But when they do connect, and are able to combine the two, atmosphere and hook, they do it wonderfully. As is such on "Kingdom" where a simple start and stop acoustic picking backs Wienk's lyrics of bitter anticipation, which are surprisingly hummable: "I can't wait to see your kingdom / Your spires toppling / Into each other / And into the ocean / You were too greedy I couldn't hold it." The same is true with "If I Could Write a Book About You," with its mournful cello and humble acoustic plucking. Wienk sounds absolutely disaffected with her subtle vocals and opaque lyrics: "They're laying in the limestone / With their tone-deaf hands / I've heard you did survive this / Won't you tell me how you did it / They forgot to throw the stone / They forgot the handfuls of dirt."
A rare treat, Seven Years of Severed Limbs was released through the minuscule German record label Normal, and is supposedly being distributed by Forced Exposure in the States, but neither site has the album listed. The wise move would have been to seek distribution or, better yet, a record deal with a label like Darla, or Kranky, with similar artists on the roster like Jessica Bailiff, Jon DeRosa, and My Morning Jacket, which seem more fitting for Fern Knight's lush forestscapes. Nonetheless, aficionados of the genre, your scouring will not be in vain.
Reviewed by: Gentry Boeckel
styles: folk-noir, folk pop
others: Low, Red House Painters, Cat Power, Nick Drake
reviewer: mr p
Far away from the hot spots that nurture acts like Lightning Bolt, Les Savy Fav, and Black Dice, a secluded sector of Rhode Island is reserved for quieter, less abrasive sounds. A part of town that ditches the masks and art theory textbooks for tan apparel and moccasins. This is where Fern Knight lives. With lush musical flourishes blanketing the acoustic guitars and crooning vocals, Margie Wienk and Michael Corcoran craft haunting, atmospheric pop songs. Listening to Seven Years of Severed Limbs (their debut release under the Fern Knight moniker) is like Low meeting Cat Power at a Red House Painters show, while show openers Barbara Manning and Julie Cruise cover a Nick Drake song. And surprisingly enough, it works. For one hour partitioned into eleven tracks, minor tones caress the introspective lyrics ever so slightly, as the album slowly drags itself toward the end-- softly, delicately, and
passionately. Unfortunately, many tracks sound alike, and they don't particularly benefit from their unusually extended lengths. Moreover, a band like Fern Knight is a dime a dozen. Very little sets them apart from the rest of the like-minded bands in the bucket, which is already overflowing into the gutters of washed-up rock. There's no doubt that Fern Knight is good at what they do, but there's no particularly good reason why you should listen to them instead of all the other bands that sound just like them, if only because it's the latest in the genre.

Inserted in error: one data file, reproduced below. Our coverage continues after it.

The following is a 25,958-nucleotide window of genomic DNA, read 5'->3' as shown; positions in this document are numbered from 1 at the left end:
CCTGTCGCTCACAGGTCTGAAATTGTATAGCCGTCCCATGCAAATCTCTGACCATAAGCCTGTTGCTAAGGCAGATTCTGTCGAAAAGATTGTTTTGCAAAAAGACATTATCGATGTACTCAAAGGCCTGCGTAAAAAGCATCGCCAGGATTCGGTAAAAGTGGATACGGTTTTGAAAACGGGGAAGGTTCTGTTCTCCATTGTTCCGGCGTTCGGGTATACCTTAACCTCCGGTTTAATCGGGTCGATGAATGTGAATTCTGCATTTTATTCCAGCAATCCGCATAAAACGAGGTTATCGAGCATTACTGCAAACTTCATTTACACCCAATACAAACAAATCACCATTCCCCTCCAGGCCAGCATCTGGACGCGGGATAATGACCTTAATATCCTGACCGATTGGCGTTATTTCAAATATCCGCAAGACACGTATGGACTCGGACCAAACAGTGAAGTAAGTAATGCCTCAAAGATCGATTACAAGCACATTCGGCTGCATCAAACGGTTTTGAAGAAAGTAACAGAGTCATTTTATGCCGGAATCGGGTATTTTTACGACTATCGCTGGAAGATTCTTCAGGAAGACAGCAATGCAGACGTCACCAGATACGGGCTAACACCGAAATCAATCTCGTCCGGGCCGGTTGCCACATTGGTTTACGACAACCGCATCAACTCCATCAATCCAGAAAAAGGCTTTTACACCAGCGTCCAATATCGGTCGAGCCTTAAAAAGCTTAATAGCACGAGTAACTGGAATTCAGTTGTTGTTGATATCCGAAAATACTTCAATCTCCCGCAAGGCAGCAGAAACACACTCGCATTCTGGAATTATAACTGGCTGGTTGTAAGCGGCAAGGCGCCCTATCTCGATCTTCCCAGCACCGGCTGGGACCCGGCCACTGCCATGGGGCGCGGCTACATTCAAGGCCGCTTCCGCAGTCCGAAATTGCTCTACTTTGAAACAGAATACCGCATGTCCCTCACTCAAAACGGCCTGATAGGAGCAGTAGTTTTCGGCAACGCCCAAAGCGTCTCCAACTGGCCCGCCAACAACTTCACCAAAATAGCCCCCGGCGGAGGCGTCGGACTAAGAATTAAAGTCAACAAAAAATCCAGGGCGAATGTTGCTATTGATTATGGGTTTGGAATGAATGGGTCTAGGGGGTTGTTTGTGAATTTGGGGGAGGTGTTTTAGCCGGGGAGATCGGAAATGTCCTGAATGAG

Fern Knight "Seven Years of Severed Limbs" (Normal) Fern Knight is Margie Wienk (of Eyesores, String Builder, the Iditarod, and her assistance of Matt Everett on their contribution to the last issue of Dream Magazine's CD, among many other things) writing, singing and playing a plethora of instruments; she is joined by Mike Corcoran (on guitar, backing vocals, violin and lap steel), Alec K. Redfearn (accordion on two tracks), and Joel Thibodeau (who drums on two tracks). Eleven songs in an hour; all with an understated eloquence, melodic ingenuity, and impeccable musicianship; the two instrumentals are among the best things here. Fern Knight make a distinctive personal sort of warm melancholic folk pop. Haunted and haunting, with a wonderfully crafted organic acoustic sound. Comparable to: Kristen Hersh, Greg Weeks, Barbara Manning, Pentangle, and Northern Picture Library.
Dream Magazine #4
FERN KNIGHT "Seven Years of Severed Limbs" (Normal) cd
Fern Knight is not a person's name as we initially thought, it is the moniker for this duo from Rhode Island whose hushed folk pop songs take a number of haunting instrumental twists, turns and detours into atmospheric soundscapes. Heavily reverbed and tremoloed guitars are interwoven with strummed and plucked acoustic guitar as deep somber strings and an occasional accordion wind their way around the unmistakable warm sound of a Fender Rhodes keyboard. So heart-baringly bittersweet and intimate, much like a cross between Julie Doiron and Mirah. Absolutely lovely!
The Providence, Rhode Island music scene is usually associated with Lightning Bolt, Ft. Thunder, and Load Records – crazy noise, high volumes, and general insanity. If all you read was the title of Fern Knight’s debut record, it would fit nicely in the Providence fold. Listen to the CD, and it’s a different story. Acoustic guitars, hushed vocals, accordion. Folk music? From Providence? Huh?
Formed by former Difference Engine members Margie Wienk and Mike Corcoran, Fern Knight is a bit different from the current batch of folk revivalists. Their songs are informed as much by ’90s indie-rock as Nick Drake, with the vocals as the point of deviation. Unlike Espers, Joanna Newsome, or Devendra Banhart whose vocals are all, in their unique ways, otherworldly, Wienk’s voice is very much earth-bound. Her choice of melodies and lyrics wouldn’t sound out of place on, say, the slower songs of an Unwound or Sleater-Kinney record. Perhaps it’s because her voice – though perfectly lovely – by and large doesn’t have the ominousness or purity of those other singers. She relies on the harmonies of indie-rock just a bit too much, with “If I Could Write a Book About You” as a noticeable exception. It’s an interesting change of pace, giving the album a terrestrial core around which to build.
"Folk" might almost be the wrong word for this. Yes, it uses much of folk’s instrumentation – acoustic guitar, cello, accordion, and lap steel among others – but the feel isn't the same. The instrumentals center around marimba and Rhodes piano, instruments with the wrong kind of mood. Their songs often have the propulsive drive, rhythmic consistency and guitar patterns of rock songs; and quite honestly, the record is just a bit too happy for the overcast world of folk. You couldn’t mistake it for, say, PJ Harvey, but it’s not that far off. And then there are the moments of cloud cover, where the guitars pick just so, where Wienk’s voice becomes an apparition, where the notes are allowed to float outside of time, where the puppeteer on the cover yanks our strings allowing the folk to reemerge. It is these sometimes subtle changes that make this a charming variant on what has already become a well-worn theme.
By Dan Ruccia